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Risk of bird flu in CT low, despite case in Texas, public health officials say

Journal Inquirer - 4/3/2024

Apr. 3—Connecticut residents face little risk of avian flu, officials say, despite a case reported in Texas this weekend of a person exposed to an infected dairy cow.

Dr. Manisha Juthani, the state's public health commissioner, nonetheless cautioned residents to "remain vigilant" by consuming only pasteurized dairy products and advised those who work with animals to monitor for any signs of illness.

"There has been no indication of animal or human cases in Connecticut, so the risk to people in Connecticut is extremely low," Juthani said Tuesday. "However, if you have regular contact with animals, and particularly ones that may be demonstrating any kind of symptoms ... we want to be highly, highly vigilant right now."

Juthani said officials will monitor the situation carefully and provide updates as they become available.

"Our assessment is that the risk is low, but should that change, we have the things in place to really prepare us for whatever we need to do," she said.

On Monday, state officials in Texas revealed that at least one person has been infected with avian flu, also known as bird flu, apparently as a result of contact with infected cows. The following day, the nation's largest producer of fresh eggs announced it had halted production at a Texas plant after the disease was detected in chickens there.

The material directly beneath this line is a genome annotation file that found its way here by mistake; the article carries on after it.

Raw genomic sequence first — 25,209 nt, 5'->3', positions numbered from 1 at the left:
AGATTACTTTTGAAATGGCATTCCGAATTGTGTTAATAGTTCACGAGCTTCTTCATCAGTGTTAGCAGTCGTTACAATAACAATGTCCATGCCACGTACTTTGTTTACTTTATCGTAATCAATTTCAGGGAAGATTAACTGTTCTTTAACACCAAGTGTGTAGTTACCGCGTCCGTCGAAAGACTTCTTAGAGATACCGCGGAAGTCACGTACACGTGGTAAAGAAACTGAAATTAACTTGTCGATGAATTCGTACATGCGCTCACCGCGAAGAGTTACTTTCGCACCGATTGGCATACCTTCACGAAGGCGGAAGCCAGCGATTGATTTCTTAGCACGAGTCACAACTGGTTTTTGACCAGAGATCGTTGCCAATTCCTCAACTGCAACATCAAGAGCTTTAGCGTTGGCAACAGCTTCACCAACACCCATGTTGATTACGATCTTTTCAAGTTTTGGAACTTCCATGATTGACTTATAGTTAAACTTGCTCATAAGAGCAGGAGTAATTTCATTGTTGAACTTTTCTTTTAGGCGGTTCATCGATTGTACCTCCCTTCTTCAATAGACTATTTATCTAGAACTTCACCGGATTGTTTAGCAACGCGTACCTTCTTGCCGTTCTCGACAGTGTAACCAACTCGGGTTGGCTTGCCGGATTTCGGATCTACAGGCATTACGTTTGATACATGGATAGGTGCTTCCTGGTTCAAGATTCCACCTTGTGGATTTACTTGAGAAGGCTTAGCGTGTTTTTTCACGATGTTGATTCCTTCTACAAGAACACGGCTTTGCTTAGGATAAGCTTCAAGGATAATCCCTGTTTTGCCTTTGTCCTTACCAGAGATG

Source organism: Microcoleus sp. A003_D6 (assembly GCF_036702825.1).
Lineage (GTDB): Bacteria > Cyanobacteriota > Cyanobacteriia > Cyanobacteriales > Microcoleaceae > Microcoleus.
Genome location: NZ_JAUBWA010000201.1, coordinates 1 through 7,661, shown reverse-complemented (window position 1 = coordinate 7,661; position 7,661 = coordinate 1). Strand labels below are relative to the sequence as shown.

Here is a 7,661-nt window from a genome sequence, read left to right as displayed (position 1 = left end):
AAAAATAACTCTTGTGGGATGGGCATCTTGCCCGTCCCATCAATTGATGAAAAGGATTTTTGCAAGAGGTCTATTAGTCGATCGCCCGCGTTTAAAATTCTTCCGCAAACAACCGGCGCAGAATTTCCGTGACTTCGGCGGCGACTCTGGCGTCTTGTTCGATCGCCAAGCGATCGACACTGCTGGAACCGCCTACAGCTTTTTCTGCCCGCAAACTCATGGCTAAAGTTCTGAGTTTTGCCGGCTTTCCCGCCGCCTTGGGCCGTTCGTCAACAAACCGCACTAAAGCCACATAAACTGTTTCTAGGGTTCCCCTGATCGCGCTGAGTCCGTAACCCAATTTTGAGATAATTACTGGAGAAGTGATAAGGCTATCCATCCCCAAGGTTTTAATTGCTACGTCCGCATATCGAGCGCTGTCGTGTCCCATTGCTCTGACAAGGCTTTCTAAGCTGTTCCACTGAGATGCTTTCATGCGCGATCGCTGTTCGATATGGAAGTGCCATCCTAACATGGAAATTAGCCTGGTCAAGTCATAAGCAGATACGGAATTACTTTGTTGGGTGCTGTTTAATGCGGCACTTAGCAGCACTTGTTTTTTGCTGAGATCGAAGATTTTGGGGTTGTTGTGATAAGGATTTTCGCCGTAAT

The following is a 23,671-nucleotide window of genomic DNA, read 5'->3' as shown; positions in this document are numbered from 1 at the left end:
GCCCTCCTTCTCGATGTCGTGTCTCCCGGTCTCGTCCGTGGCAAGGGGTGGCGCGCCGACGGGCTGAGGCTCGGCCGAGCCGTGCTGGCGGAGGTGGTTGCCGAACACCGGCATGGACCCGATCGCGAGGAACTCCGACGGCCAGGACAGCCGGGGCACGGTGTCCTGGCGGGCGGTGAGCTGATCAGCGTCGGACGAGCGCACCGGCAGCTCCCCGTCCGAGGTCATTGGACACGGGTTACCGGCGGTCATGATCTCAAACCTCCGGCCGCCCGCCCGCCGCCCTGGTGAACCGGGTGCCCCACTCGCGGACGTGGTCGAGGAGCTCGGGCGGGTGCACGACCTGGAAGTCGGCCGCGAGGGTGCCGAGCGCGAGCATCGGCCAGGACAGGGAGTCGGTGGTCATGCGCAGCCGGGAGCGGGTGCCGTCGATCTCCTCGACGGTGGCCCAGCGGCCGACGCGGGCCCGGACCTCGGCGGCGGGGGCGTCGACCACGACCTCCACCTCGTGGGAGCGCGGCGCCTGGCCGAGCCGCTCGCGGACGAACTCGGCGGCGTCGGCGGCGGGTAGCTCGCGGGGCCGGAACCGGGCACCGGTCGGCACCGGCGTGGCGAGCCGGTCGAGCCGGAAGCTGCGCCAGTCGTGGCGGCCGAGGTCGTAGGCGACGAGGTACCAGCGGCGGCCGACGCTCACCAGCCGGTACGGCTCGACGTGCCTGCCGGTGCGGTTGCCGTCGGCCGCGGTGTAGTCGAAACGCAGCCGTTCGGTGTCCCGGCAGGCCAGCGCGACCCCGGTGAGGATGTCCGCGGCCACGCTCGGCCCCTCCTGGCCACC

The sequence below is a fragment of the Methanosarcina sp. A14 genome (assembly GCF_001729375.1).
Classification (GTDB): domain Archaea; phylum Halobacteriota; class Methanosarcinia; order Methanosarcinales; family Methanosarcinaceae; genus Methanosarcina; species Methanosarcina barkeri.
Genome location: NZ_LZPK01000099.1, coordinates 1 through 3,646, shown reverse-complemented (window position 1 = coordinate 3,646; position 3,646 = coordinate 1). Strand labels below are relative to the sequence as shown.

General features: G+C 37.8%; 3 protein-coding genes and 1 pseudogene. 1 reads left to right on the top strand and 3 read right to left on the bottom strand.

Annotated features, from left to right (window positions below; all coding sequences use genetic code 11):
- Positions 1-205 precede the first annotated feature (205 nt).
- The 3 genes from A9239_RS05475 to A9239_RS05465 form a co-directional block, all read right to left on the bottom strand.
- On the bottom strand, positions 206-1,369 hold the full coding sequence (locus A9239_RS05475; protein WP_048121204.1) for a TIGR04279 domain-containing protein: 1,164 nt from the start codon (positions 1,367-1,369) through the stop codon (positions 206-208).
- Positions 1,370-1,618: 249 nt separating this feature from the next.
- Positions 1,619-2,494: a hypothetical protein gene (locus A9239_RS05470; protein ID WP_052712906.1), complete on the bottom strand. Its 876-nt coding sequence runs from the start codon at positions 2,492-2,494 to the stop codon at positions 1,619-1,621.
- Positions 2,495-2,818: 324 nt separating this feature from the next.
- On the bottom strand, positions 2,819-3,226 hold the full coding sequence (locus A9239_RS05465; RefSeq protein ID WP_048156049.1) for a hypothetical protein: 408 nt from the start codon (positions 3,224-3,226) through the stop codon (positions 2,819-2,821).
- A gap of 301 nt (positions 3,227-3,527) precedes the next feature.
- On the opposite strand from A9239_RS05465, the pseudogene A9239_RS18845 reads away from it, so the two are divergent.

Cows with the virus have been detected in at least four states: Texas, Kansas, Michigan and New Mexico.

The patient in Texas, whose primary symptom is eye redness, is receiving an antiviral drug and is recovering, according to the U.S. Centers for Disease Control and Prevention.

Avian flu is highly rare in humans but can cause symptoms ranging from mild eye redness to severe respiratory infections. The disease is typically transmitted through close contact with an infected animal, not from human to human, officials say.

Bryan Hurlburt, Connecticut's agriculture commissioner, emphasized that there is no evidence of the virus in Connecticut. The Department of Agriculture has urged farmers to increase biosecurity and report any problems to the state, he said.

"We want to assure consumers that based on the information available, there is no concern about the safety of the commercial milk or that this poses a risk for consumer health," Hurlburt said. "Dairy farms follow strict protocols to ensure that only milk from healthy animals enters the food supply for human consumption."

According to the World Health Organization, there have been 887 confirmed cases of human infection across 23 countries since 2003, resulting in 462 deaths.


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